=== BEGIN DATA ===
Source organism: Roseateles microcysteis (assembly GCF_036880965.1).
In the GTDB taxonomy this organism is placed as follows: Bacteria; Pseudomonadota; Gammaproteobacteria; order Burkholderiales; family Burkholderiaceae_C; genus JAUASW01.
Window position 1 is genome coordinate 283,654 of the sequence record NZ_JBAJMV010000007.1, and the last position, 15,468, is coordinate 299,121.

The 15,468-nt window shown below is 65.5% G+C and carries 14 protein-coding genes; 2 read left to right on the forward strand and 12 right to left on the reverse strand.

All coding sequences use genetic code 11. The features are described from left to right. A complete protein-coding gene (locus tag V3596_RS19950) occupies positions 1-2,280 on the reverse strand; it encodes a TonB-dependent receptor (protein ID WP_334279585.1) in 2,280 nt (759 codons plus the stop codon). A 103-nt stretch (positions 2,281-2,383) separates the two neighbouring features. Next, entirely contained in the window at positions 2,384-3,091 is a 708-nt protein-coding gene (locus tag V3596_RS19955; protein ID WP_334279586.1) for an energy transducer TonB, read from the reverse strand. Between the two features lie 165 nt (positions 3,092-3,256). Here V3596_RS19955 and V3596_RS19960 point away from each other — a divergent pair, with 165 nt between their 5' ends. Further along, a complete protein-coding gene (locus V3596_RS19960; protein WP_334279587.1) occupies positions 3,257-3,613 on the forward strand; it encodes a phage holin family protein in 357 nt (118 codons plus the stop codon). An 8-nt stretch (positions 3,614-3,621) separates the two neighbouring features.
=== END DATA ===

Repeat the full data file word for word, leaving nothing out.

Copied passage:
Source organism: Roseateles microcysteis (assembly GCF_036880965.1).
In the GTDB taxonomy this organism is placed as follows: Bacteria; Pseudomonadota; Gammaproteobacteria; order Burkholderiales; family Burkholderiaceae_C; genus JAUASW01.
Window position 1 is genome coordinate 283,654 of the sequence record NZ_JBAJMV010000007.1, and the last position, 15,468, is coordinate 299,121.

The 15,468-nt window shown below is 65.5% G+C and carries 14 protein-coding genes; 2 read left to right on the forward strand and 12 right to left on the reverse strand.

All coding sequences use genetic code 11. The features are described from left to right. A complete protein-coding gene (locus tag V3596_RS19950) occupies positions 1-2,280 on the reverse strand; it encodes a TonB-dependent receptor (protein ID WP_334279585.1) in 2,280 nt (759 codons plus the stop codon). A 103-nt stretch (positions 2,281-2,383) separates the two neighbouring features. Next, entirely contained in the window at positions 2,384-3,091 is a 708-nt protein-coding gene (locus tag V3596_RS19955; protein ID WP_334279586.1) for an energy transducer TonB, read from the reverse strand. Between the two features lie 165 nt (positions 3,092-3,256). Here V3596_RS19955 and V3596_RS19960 point away from each other — a divergent pair, with 165 nt between their 5' ends. Further along, a complete protein-coding gene (locus V3596_RS19960; protein WP_334279587.1) occupies positions 3,257-3,613 on the forward strand; it encodes a phage holin family protein in 357 nt (118 codons plus the stop codon). An 8-nt stretch (positions 3,614-3,621) separates the two neighbouring features.